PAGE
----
Edward Kenny was born in 1873 in Pentrefelin, Caernarvonshire.
The 1881 Census on Ancestry.co.uk shows that the Kenny family were living in Jones Square, St.Asaph. Head of the household was Patrick Kenny age 41 born in Ireland an Agricultural Labourer by trade. His wife Jane nee Roberts was 47 years of age born in Pentre Felin, Porthmadog, Caernarfonshire as were their children, twins James and Richard age 12 born in 1869, Annie age 10, Edward age 8 born in 1873 and Mary age 6.
James’ twin Richard is shown on an outgoing Passenger list on Ancestry.co.uk bound for Halifax Nova Scotia, Canada on 4th April 1886 aboard The Parisian.
In January 1888 James Kenny received a letter from Richard’ friend who had also emigrated to Canada with the sad news that he had been killed in a locomotive accident. The following newspaper article appeared in the Denbighshire Free Press on 21st January 1888.
The 1891 Census reveals to us that the family had moved house to number 3 Luke Street, St. Asaph and there has been an addition to the family, namely William R. Kenny age 1. Head of the household, Patrick Kenny was a General Labourer age 51 and his wife Jane age 57 had the trade of Dressmaker. The children still at home were James age 22 a General Labourer, Edward age 18 a Blacksmith’s Apprentice and baby William.
In 1891, Annie Kenny was working as a General Servant at The Royal Oak Public House in St. Asaph and her sister Mary was also a General Servant living at 4 Chester St. St.Asaph.
Unfortunately Patrick Kenny died in 1893 and this seems to have had a very unsettling effect on the family as on the 1901 Census the family is effectively split with Mother Jane living in Gardeners Cottage St. Asaph with a family called Hammond, she is shown as a Visitor.
On 29th December 1893, Edward Kenny enlisted into 2n Battalion of The Royal Welsh Fusiliers at Wrexham, his regimental number was 4190. He served at Home until 23rd November 1894, India from 24th November 1894 until 9th December 1897 ( 3years 16days) Home from 10th December 1897 until 29th November 1898, China from 30th November 1898 until 1st July 1901 (2years 214 days), Home from 2nd July 1901 until 26th August 1901, South Africa from 27th August 1901 until 11th September 1902,(1 year 66 days) Home 12th September 1902 until 8th December 1905 when he was demobbed after serving for twelve years.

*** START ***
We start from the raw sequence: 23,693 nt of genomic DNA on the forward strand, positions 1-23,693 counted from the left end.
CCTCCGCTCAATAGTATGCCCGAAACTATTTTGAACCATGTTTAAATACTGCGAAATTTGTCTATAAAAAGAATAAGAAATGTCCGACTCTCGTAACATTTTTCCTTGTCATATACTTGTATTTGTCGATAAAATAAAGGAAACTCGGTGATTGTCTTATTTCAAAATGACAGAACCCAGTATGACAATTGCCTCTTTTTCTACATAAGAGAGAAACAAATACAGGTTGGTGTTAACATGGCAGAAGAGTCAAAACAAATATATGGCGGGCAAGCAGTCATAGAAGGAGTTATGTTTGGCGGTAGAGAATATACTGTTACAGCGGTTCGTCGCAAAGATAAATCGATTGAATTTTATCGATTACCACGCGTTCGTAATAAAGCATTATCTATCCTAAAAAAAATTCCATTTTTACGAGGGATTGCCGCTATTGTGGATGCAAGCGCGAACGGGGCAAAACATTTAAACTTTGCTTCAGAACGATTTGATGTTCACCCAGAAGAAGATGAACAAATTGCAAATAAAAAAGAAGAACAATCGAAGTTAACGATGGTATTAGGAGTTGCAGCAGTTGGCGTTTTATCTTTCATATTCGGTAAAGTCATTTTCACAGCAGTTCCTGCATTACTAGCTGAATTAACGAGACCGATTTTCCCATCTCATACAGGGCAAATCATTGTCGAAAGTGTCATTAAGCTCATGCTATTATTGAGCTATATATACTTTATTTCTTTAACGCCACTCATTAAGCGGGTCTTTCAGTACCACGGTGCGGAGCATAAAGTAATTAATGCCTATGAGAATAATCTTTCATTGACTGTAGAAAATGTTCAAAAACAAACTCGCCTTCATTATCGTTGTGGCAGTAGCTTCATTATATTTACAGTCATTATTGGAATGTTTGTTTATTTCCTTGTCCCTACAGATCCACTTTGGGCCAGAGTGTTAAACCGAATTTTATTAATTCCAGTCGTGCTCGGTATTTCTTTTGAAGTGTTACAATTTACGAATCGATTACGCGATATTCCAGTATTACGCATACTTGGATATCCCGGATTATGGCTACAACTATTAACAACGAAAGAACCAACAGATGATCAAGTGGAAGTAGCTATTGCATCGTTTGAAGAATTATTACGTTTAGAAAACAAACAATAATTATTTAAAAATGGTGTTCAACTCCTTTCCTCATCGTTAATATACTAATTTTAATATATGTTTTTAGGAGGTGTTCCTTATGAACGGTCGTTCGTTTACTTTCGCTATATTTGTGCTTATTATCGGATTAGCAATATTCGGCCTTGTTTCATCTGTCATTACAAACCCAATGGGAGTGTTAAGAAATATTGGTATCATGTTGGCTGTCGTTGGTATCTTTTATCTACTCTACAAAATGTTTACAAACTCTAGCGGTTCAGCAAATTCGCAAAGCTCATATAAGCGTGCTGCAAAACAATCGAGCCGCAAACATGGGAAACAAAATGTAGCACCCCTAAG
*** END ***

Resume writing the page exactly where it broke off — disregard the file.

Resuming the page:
Edward was wounded on July 13th 1900 during 2nd Battalion’s engagement in The Relief of Tientsin.
This is an extract from The Regimental Records of the Royal Welsh Fusiliers where Edward is mentioned.
Annie Moseley nee Kenny (Edward’s sister) is shown on the 1901 Census to be living in Littleborough, Lancashire. She married George Moseley, a career soldier in the second quarter of 1898 having given birth to a son, Richard Francis Kenny in the St. Asaph Workhouse in 1894, he is shown to be living with his mother but has the title of Nephew on the census.
Mary Whitehead nee Kenny, Edwards sister was also living in Littleborough Lancashire and had married, she had two sons and a daughter in 1902.
The 1911 Census shows that some of the family are back living together at 3 Denbigh Street, St. Asaph. Head of the household was Jane Kenny age 77 still a Dressmaker by trade she had two of her sons living with her, James age 40 a Labourer and Edward age 39 a Blacksmith. There was also a Boarder called J. Pierce age 66 a Widower and Coach Driver by trade.
James Kenny enlisted into the Army Service Cor, No. 1 Company as a Driver at Aldershot on 10th November 1915, he was 40 years of age, regimental number 144759. He served at Home until 25th November 1915 and was then posted to France where he served for three months gaining a 1915 Star Medal. On his return to England he serves three months and was then discharged due to suffering from Rheumatism in both legs which he had contracted prior to enlistment but the degree of pain suffered was higher due to aggravation during War Service. James was also awarded The British War Medal and The Victory Medal.
Edward Kenny enlisted into the 318th Protection Company of the Royal Defence Corps on 30th April 1915, his regimental number was 30604.
The Royal Defence Corps was primarily comprised of Servicemen and women who were too old or unfit for active duty overseas. The duty of the R.D.C. was to protect and guard primary location such as ports and bridges, also these units were used for guarding prisoners of war.
I cannot find a Service Record or Medal card for Edward, but we know that he died of Pneumonia at Seaforth Military Hospital, Liverpool as this information in inscribed on Edward’s Record Card which is held at the Flintshire Record Office at Hawarden.
Edward is buried in Mount Road Cemetery, St. Asaph.